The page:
Given the vulnerability of DNS to poisoning I would not trust it too much. 
I know its just a bootstrap, but ideally you dont want to bootstrap from a
known publicly vulnerable protocol - it invites DNS poison net splits
against new users.

Also to the extent that users local clock is under his control (with
unuthentcated NTP?) he should also treat sudden dramatic changes in luck
(deviations from 10min interval) as suspicious.  

Unfortunately at present because of the first past the post nature of the
bitcoin lottery, reduced variance hashcash cannot be used, so its hard to
infer too much even from quite significant luck changes.


On Mon, May 06, 2013 at 06:47:22PM +0200, Mike Hearn wrote:
>> Speaking of, off-topic for this discussion, but in the future
>> node-to-node communicate should be encrypted and signed
>Yes, I'd like to do this. The threat isn't really ISPs which are
>mostly trustable (the worst they normally do outside of places like
>China is dick about with ads), the big threat is people who use
>untrusted WiFi without realising and end up thinking they received
>money when actually they were just connected to a hotspot running in
>the attackers pocket. I'm rather expecting that kind of thing to
>happen in future.
>I think we can converge on the best solution with several iterations:
>Iteration 1) Make it clear in the UI that if the phone is connected to
>WiFi, payments from untrusted people should not be accepted. Currently
>the Android app merely says the money won't be spendable for a few
>minutes. It needs to communicate the "may not exist" aspect more
>clearly. If you're connected via a cell tower, the existing wording is
>fine - it's very unlikely your telco is trying to scam you in a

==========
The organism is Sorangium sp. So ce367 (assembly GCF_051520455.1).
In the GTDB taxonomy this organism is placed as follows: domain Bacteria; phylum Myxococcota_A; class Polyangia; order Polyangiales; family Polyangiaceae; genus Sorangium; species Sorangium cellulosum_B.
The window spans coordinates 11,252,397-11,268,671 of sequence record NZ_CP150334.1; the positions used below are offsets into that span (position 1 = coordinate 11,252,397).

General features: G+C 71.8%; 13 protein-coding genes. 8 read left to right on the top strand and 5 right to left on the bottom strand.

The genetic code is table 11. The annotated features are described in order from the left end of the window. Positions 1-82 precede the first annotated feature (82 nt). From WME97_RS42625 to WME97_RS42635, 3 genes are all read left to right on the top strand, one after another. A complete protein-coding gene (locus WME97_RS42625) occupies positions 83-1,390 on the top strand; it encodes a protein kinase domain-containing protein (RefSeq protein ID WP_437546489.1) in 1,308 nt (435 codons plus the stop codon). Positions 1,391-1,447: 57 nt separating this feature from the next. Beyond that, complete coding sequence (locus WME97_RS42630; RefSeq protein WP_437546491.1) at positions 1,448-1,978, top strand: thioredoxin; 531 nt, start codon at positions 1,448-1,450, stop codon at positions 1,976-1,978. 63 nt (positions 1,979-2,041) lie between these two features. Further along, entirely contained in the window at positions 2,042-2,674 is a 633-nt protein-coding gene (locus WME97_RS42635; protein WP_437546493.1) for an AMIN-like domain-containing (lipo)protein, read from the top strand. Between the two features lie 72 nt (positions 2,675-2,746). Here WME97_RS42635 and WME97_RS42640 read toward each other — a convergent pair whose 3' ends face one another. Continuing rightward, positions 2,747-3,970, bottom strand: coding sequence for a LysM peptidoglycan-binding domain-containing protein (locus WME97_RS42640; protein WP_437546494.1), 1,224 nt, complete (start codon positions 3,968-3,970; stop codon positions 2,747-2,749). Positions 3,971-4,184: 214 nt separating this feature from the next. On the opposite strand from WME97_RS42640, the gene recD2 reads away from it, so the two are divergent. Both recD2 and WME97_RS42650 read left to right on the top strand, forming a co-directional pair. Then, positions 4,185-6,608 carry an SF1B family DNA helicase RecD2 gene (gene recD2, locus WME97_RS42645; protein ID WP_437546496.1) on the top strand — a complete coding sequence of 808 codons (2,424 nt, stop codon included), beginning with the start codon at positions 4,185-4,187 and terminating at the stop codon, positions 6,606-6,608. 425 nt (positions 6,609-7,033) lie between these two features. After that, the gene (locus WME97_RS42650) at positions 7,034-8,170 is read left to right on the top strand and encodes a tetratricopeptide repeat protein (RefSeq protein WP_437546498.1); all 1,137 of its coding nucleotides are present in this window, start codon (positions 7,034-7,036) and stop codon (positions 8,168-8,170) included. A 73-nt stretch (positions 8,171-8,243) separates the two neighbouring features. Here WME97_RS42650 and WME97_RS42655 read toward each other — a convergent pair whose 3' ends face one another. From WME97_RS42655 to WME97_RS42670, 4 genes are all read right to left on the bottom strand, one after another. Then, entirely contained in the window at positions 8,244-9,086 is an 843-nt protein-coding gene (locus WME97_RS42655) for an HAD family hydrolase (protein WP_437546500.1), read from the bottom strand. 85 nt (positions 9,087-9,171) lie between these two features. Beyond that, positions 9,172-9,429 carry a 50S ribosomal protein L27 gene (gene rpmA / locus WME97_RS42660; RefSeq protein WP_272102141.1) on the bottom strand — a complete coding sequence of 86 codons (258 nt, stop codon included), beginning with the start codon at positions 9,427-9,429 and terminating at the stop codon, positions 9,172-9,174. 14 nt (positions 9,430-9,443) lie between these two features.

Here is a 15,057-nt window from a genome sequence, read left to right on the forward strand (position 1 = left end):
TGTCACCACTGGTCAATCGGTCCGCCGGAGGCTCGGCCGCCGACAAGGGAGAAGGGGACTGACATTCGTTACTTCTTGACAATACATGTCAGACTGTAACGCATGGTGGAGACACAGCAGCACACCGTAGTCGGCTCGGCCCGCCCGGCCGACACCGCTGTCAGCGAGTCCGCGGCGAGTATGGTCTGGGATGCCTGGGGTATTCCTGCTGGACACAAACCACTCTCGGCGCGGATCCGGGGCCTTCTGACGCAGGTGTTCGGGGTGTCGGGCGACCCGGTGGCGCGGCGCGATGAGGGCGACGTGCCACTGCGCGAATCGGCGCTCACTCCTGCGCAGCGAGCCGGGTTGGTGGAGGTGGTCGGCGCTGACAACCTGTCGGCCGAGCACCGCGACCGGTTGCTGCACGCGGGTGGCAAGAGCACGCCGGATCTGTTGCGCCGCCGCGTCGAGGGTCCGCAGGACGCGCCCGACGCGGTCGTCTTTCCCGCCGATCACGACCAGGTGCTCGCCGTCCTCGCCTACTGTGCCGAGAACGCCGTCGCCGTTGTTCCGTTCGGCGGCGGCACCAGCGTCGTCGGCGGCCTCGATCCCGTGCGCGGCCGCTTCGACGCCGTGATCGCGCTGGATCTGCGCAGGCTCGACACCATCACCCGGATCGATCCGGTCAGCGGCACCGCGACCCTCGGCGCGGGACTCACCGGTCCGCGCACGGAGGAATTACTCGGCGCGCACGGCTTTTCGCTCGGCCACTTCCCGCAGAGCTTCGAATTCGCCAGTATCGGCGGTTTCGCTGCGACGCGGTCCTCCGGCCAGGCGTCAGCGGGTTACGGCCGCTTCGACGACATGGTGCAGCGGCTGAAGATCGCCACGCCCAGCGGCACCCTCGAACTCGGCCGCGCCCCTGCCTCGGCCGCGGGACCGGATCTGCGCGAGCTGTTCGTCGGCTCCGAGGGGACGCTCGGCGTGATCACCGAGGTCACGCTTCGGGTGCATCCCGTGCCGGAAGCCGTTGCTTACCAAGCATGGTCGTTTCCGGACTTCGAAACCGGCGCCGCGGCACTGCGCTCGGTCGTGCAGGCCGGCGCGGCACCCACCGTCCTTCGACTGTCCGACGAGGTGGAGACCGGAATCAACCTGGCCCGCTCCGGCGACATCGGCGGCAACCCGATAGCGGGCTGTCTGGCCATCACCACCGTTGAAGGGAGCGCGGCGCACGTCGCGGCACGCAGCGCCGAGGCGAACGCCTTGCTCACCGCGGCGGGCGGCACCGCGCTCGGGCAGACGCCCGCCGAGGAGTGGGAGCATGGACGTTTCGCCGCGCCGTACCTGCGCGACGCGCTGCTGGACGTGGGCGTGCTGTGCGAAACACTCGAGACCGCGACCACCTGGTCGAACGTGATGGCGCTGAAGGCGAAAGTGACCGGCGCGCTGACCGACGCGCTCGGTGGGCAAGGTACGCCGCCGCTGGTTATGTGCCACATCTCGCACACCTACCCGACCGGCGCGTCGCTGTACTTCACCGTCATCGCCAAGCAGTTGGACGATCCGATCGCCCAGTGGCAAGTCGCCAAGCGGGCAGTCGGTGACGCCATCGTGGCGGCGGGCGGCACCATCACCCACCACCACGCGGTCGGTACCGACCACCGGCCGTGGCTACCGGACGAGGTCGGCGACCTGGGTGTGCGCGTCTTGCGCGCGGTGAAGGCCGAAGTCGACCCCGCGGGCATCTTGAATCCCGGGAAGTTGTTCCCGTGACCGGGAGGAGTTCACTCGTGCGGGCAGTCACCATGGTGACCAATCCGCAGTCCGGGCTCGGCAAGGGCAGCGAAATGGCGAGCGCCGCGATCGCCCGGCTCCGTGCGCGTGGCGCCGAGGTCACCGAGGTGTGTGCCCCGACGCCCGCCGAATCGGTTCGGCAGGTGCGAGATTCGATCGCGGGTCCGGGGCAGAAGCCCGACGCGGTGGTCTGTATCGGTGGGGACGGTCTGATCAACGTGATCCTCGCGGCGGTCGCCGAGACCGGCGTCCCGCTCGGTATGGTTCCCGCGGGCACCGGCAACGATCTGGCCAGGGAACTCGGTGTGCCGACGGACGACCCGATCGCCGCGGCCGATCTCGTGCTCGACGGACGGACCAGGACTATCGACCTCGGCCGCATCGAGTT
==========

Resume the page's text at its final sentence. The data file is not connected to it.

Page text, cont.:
>person-to-person transaction, traffic is encrypted and 3G+ connections
>authenticate the network so you can't be MITMd except by your telco.
>Assuming you have a good list of IPs, of course.
>Iteration 2) Give nodes keys that appear in addr broadcasts and seed
>data (whether it be via https or otherwise), and have each node keep a
>running hash of all messages sent on a connection so far. Add a new
>protocol message that asks the node to sign the current accumulated
>hash. Not all messages really need to be signed, eg asking for
>signatures of blocks is sort of pointless at high difficulty levels
>because the structures are self proving and a simple watchdog timer
>that looks for unusually slow progress is probably enough. If the
>client keeps the same accumulated hash then when you encounter
>something you care about the accuracy of, you can ask for a signature
>over all traffic so far.
>Iteration 3) Do something about end to end encryption, just delegate
>everything to Tor, or find some other way to obfuscate the origin of a
>transaction (a mini onion network for example).
>Last time I looked, Tor wasn't really usable in library form and
>connecting to hidden services is really slow. So it'd be an issue to
>just re-use it out of the box, I think.